A 2009 study published in the journal Biochemistry and Biophysical Research Community, explored how curcumin might be valuable in treating diabetes, finding that it activates AMPK (which increases glucose uptake) and suppresses gluconeogenic gene expression (which suppresses glucose production in the liver) in hepatoma cells. Interestingly, they found curcumin to be 500 times to 100,000 times (in the form known as tetrahydrocurcuminoids(THC)) more potent than metformin in activating AMPK and its downstream target acetyl-CoA carboxylase (ACC). 

Another way in which turmeric and its components reveal their remarkable therapeutic properties is in research on drug resistant- and multidrug resistant cancers. There are no less than 54 studies indicating that curcumin can induce cell death or sensitize drug-resistant cancer cell lines to conventional treatment. 27 studies on curcumin’s have been identified showing the ability of turmeric to either induce cell death or sensitize multidrug resistant cancer cell lines to conventional treatment.

Considering how strong a track record turmeric (curcumin) has, having been used as both food and medicine in a wide range of cultures, for thousands of years, a strong argument can be made for using curcumin as a drug alternative or adjuvant in cancer treatment.

Or, better yet, use certified organic (non-irradiated) turmeric in lower culinary doses on a daily basis so that heroic doses won’t be necessary later in life after a serious disease sets in.  Nourishing yourself, rather than self-medicating with ‘nutraceuticals,’ should be the goal of a healthy diet.


Defining happiness is difficult, as happiness is actually a state of mind. What brings on happiness is therefore unique to the individual person; what makes you happy may be quite different from what makes your neighbor or your officemate happy.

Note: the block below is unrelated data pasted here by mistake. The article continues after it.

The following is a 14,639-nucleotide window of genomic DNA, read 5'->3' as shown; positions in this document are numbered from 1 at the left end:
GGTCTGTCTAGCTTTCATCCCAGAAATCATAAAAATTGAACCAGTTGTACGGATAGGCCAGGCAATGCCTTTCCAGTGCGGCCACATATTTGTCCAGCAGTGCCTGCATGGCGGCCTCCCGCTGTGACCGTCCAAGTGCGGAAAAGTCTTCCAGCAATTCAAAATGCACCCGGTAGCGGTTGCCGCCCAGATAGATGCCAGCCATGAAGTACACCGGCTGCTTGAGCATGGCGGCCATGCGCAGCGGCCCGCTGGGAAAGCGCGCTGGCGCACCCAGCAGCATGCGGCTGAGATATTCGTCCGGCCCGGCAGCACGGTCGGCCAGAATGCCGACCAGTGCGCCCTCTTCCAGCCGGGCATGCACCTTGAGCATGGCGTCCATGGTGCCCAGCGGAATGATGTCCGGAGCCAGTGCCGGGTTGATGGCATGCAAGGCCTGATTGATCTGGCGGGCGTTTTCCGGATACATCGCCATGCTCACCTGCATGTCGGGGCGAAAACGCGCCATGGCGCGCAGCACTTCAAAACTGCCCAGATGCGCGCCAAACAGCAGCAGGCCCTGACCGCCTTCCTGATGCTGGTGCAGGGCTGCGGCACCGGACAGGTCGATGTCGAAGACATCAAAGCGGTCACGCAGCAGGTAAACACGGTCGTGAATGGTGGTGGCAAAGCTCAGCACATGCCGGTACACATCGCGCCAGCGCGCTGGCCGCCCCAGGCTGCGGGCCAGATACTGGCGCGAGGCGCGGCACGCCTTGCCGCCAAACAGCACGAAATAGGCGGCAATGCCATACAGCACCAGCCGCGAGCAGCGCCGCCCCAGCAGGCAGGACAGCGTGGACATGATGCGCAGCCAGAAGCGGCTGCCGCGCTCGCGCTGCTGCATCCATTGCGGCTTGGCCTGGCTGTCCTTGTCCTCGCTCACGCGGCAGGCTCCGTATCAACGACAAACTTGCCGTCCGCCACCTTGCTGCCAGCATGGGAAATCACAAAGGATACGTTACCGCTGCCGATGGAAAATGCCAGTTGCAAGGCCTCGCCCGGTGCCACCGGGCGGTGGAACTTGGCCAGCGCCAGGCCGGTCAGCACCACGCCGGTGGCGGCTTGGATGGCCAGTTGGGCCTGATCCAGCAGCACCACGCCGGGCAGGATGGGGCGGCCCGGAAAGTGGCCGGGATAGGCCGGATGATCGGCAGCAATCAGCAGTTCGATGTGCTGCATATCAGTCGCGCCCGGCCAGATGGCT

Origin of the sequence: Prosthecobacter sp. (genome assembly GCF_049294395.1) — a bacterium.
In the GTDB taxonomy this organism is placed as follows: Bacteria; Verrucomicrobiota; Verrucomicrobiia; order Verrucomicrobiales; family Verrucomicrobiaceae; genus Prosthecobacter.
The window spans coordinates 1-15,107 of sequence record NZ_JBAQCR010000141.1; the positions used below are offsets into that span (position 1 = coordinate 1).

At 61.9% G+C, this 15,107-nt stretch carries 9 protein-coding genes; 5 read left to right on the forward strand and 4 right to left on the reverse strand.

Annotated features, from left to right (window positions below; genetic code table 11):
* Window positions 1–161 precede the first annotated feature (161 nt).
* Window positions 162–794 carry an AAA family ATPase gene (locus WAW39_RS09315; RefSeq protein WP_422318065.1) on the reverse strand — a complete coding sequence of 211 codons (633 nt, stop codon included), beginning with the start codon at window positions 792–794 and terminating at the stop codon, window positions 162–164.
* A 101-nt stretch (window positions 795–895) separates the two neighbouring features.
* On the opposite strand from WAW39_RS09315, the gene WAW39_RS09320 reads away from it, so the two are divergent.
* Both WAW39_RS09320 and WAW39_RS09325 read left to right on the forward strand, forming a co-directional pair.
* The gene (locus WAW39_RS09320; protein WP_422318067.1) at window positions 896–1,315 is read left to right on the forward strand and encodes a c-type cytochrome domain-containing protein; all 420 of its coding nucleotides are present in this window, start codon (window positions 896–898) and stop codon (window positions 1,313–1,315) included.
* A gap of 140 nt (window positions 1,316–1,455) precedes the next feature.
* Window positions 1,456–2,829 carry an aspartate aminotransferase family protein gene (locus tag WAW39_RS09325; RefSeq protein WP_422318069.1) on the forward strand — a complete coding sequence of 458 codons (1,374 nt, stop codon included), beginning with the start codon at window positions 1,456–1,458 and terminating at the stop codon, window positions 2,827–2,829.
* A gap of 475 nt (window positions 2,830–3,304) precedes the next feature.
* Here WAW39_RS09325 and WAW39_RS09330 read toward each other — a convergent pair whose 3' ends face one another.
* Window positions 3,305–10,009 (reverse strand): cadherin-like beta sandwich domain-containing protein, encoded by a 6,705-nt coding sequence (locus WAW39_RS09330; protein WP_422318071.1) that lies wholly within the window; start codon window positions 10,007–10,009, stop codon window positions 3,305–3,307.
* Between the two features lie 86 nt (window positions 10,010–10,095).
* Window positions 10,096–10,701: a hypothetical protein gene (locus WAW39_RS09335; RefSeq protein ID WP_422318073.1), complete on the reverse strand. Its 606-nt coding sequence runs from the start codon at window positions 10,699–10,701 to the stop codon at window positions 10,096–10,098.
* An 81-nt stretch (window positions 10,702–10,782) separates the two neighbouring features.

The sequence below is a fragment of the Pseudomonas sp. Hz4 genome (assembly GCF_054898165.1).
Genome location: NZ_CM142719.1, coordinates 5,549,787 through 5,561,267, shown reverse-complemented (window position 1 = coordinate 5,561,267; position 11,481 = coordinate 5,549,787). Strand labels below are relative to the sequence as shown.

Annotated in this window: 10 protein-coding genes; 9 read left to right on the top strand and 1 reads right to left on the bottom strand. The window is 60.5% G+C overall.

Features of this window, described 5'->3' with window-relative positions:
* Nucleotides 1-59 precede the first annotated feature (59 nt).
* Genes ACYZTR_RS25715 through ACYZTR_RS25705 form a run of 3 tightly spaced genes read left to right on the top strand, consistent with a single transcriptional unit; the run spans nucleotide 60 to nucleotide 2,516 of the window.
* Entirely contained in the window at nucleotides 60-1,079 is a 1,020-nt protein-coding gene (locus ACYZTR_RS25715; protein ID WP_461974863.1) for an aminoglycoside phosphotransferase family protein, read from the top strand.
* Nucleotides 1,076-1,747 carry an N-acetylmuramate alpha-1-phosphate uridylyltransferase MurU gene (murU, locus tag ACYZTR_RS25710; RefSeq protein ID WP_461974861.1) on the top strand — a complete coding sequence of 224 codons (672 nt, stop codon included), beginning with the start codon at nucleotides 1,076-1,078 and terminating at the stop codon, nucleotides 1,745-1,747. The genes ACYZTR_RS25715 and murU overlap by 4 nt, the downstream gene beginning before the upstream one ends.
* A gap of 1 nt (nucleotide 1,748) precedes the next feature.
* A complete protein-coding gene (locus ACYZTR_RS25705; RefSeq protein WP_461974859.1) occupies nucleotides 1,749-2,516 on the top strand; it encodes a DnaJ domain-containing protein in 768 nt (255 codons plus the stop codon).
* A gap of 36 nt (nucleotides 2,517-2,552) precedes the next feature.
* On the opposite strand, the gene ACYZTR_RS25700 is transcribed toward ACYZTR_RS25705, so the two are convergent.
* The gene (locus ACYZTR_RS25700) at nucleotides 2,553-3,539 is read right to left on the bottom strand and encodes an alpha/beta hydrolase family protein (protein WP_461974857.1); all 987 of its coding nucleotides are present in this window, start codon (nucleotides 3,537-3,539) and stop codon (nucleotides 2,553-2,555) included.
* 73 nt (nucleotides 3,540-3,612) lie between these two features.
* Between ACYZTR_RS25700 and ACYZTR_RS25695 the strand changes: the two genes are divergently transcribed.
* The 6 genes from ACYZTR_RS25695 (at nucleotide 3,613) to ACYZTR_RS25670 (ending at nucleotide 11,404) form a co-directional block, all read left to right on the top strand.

Still, despite being hard to define, there’s something about happiness that has universal appeal. Virtually everyone strives for it, but not everyone will reach it.
Yet, as abstract, and at times as elusive, as happiness may be, there are proven ways to make yourself happier, and you can do many of these things starting today.

1. Exercise More Often
Exercise is one of the best strategies for overcoming depression. Indeed, it can have a dramatic impact on your mental health. For example, a Duke University team studied three groups that tried exercise only, exercise plus drugs, and drugs only, to see what treatment best treated depression. 

They found that 10 months later, it was the exercise-only group that was most successful in maintaining wellness and avoiding a depression relapse!
Yet, exercise may still make you happier even if you’re not depressed. It can help you to feel better about your body, for starters, while also boosting levels of health-promoting brain chemicals like serotonin, dopamine, and norepinephrine, which may help buffer some of the effects of stress.
Rather than viewing exercise as a medical tool to lose weight, prevent disease, and live longer – all benefits that occur in the future – try viewing exercise as a daily tool to immediately enhance your frame of mind, reduce stress and feel happier.

2. Get Proper Sleep
A lack of sleep makes it more difficult to recall pleasant memories (but gloomy memories are recalled just fine). Lack of sleep may also make you more susceptible to negative emotions like fear and anger, while taking a nap in the afternoon may enhance positive emotions.
Not to mention, sleep deprivation is linked to psychiatric disorders, such as anxiety and bipolar depression, while getting the right amount of sleep has been linked to positive personality characteristics such as optimism and greater self-esteem, as well as a greater ability to solve difficult problems.
I have written another blog post on sleep before, you can find it here

3. Shorten Your Commute
If you can move closer to where you work, or work closer to where you live, do it. A long commute is stressful and draining, even if it allows you to buy a bigger house or have a better job. Such factors do not make up for the unhappiness created by a longer commute, according to research by two Swiss economists. Generally speaking, it would take a 40 percent increase in pay to make up for a job with a longer commute.
Pretty big number which I am sure most payslips don’t reflect…

4. Nourish Your Relationships
Friends and family mean everything in life, and research shows spending social time with your friends and loved ones generally makes people much happier. One study even found that relationships are worth more than $100,000 in terms of life satisfaction, while actual changes in income buy very little happiness.